In Partial Fulfillment
of the Requirements of the Course
Philosophy II: Ethics
KEIZEN DANICA S. ARNADO
JUFFER DENN C. BORNALES
JENNIFER T. CAÑETE
COLEEN MONIQUE GALON
SUNSHINE JADE A. LUNA
RACHEL MAE RECIO
MR. JIOLITO BENITEZ
March 19, 2013
Lie. A three letter word that can make or break a life. Although doomed, lying is an
act that has become a common behavior. Through ages lying had grown so natural to people —
an avoidable part of human nature. The Oxford dictionary defines a lie as "an intentionally false
statement used in order to deceive". I should say, this definition is inaccurate. A lie
communicates information, believing it to be untrue, which is intended to deceive or mislead.
What makes a lie a lie is that the liar intends to decieve the person they are lying to by providing
them an information, but I believe that the information use to mislead need not be false with bad
People lie for a reason. And there are many reasons why people lie. A lie comes in
many forms and variations depending on the situation it is to be used in. A lie may be intended
to accomplish something; it may be geared towards sparing other people’s feelings; it may be to
disguise the oft-humiliating fact that we do not know the truth or can’t remember it; it may be
fallacious conclusions or extrapolations based on true assumptions or statements; or, it may
conceal or remove true information and thus mislead others. Whatever these are, one thing is
certain, we lie to cover up the truth because we are afraid that it might produce hazard.
Whether traversing an action to get away from castigation or insinuate an erroneous
statement to induce or beguile, lying is still an art, in which if mastered, can be a very useful tool
in life. It is functional because lies are used for many different purposes. But regardless of the
situation, yes, lying can be an effective escape but the consequences of getting caught may
sometimes be more detrimental than its worth. The aftermath of a lie brings about malevolence
in the lives of both the person who lied and he who is lied to.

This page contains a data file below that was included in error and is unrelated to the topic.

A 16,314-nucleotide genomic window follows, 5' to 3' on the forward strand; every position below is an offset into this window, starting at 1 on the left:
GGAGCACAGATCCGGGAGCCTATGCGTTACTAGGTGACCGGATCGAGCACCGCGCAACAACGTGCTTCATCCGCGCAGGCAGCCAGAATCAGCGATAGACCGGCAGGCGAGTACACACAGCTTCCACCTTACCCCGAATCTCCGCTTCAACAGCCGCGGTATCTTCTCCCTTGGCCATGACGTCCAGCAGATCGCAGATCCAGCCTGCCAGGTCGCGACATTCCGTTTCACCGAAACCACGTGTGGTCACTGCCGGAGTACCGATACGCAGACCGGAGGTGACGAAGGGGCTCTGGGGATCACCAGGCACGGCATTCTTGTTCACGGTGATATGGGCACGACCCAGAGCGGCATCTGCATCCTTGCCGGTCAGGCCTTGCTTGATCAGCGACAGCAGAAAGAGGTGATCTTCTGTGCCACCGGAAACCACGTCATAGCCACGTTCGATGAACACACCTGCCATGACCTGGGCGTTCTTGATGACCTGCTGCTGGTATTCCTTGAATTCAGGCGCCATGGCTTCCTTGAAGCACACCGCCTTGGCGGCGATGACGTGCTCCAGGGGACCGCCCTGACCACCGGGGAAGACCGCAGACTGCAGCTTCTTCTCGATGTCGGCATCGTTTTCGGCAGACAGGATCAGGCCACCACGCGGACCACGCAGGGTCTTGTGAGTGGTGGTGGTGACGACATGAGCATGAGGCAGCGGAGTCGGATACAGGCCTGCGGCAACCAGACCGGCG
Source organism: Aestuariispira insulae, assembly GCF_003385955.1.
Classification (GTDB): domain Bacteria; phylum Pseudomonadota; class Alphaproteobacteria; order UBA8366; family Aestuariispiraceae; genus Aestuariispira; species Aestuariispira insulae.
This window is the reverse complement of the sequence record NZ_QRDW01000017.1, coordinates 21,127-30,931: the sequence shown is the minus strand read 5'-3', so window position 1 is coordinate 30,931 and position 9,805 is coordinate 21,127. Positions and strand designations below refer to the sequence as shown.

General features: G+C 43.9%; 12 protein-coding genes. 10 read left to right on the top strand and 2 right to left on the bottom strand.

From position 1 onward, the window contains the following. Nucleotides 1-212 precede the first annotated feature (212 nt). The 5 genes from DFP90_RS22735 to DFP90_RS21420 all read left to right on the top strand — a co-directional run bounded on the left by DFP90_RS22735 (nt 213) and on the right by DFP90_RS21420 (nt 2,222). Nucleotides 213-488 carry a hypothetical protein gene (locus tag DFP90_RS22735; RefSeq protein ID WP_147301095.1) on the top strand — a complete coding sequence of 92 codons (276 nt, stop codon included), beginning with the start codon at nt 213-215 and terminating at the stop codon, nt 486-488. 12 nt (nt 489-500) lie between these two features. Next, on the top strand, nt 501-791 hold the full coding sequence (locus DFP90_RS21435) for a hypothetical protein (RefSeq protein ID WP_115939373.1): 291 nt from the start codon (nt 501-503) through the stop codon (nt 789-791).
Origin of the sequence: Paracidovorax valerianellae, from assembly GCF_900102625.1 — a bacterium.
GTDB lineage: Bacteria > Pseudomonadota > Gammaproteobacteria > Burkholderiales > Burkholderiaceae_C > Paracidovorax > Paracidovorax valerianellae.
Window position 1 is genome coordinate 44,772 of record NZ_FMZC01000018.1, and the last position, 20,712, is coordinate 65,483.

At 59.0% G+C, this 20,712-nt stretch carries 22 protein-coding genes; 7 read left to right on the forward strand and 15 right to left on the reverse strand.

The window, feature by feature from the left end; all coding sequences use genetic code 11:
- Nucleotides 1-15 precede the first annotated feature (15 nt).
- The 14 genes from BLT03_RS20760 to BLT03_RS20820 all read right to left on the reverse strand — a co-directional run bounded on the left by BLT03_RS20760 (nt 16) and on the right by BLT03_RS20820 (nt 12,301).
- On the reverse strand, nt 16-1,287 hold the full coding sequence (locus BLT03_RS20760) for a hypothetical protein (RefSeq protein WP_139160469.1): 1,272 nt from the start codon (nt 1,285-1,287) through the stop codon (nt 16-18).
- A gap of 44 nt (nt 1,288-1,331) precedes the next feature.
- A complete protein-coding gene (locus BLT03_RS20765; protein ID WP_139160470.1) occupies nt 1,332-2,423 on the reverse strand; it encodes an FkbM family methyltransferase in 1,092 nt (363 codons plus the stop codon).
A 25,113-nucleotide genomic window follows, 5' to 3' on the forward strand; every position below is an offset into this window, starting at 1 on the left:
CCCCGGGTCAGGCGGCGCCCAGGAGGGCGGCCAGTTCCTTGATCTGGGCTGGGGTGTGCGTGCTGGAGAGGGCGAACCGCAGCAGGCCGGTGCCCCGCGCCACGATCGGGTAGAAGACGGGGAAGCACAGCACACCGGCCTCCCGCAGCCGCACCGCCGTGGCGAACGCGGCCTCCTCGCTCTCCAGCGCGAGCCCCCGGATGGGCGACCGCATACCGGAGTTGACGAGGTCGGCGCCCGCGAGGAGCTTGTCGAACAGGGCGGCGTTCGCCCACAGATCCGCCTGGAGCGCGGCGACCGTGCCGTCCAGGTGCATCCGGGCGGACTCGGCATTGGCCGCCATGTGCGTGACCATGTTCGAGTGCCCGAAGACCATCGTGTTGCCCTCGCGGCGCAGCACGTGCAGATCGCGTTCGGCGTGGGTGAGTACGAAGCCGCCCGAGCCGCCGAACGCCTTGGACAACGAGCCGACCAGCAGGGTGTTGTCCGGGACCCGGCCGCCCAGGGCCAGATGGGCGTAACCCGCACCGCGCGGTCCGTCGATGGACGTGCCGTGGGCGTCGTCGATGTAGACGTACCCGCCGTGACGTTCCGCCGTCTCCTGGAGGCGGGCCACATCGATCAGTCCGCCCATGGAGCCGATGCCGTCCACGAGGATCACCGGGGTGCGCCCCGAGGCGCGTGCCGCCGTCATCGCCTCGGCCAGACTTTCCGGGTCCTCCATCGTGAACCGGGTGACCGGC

No matter what nature lie has a lie will remain to be a basic moral wrong. It diminishes
trust between people and breed chained problems. Once caught, people will never trust you. If
they do, you will still be remembered the liar that you are for you had created your image in the
minds of people the kind of person you are. To make matters worse is that people might also
loose their respect for you. And that is why we should always weigh things first before
performing an action.
God's will alone decides what is right and wrong and human reason has no authority. God has
absolute authority. All humans could do is to accept and respond to God's revelation of what is
right and wrong. So, there are ten commandments of God, one of those commandments states
that "Thou shall not bear false witness against thy neighbor. If we are going to focus on the ten
commandments of God, telling lies is not good in the eyes of God.
Consequentialists assess the rightness or wrongness of doing something by looking at the
consequences caused by that act. So if telling a particular lie produces a better result than not
telling it, then telling it would be a good thing to do. And if telling a particular lie produces a
worse result than not telling it, telling it would be a bad thing to do.
These two forms of Utilitarianism could lead to different results: An act-Utilitarian might say
that telling a lie in a particular case did lead to the best results for everyone involved and for
society as a whole, while a rule-Utilitarian might argue that since lying made society a less
happy place, it was wrong to tell lies, even in this particular case.
In the viewpoint of situation ethics, lie is a moral act if the reason why you are lying is love. It
means that when are lying because of love, then a lie would be morally right. Fletcher says that
we are under obligation to tell the truth only if the situation demands it, but we are to love in all
situations. For Fletcher, whatever is the loving thing to do is the right thing to do. In situation
ethics, even if you are doing things unlovingly, then it is wrong, but if you do things, even if
wrong such as lying, lovingly then it is right.
Deontologists don't always agree on how we arrive at 'moral laws', or on what such laws are, but
one generally accepted moral law is 'do not tell lies'.
And if that is the law then lying is always wrong - even if telling the truth would produce far
better consequences: so if I lie to a Nazi who knocks on my door and asks me if there's any Jews
in my house when you have 20 of them in your attic, and so to save their lives, I have in fact
done wrong, because I broke the rule that says lying is wrong.
Most of us would accept that an unbreakable rule against lying would be unworkable, but a more
sophisticated rule (perhaps one with a list of exceptions) might be something we could live with.
Prima Facie Duties
In the perspective of Prima Facie Duties, lie is always wrong especially when it causes harm to
others. Although Ross believes that in all situations you have the first duty which is not to lie,
but if this(situation) action can prevent harm and promote welfare of the others, then lie is not
wrong because the Prima Facie Duties are only obligatory except when overridden by other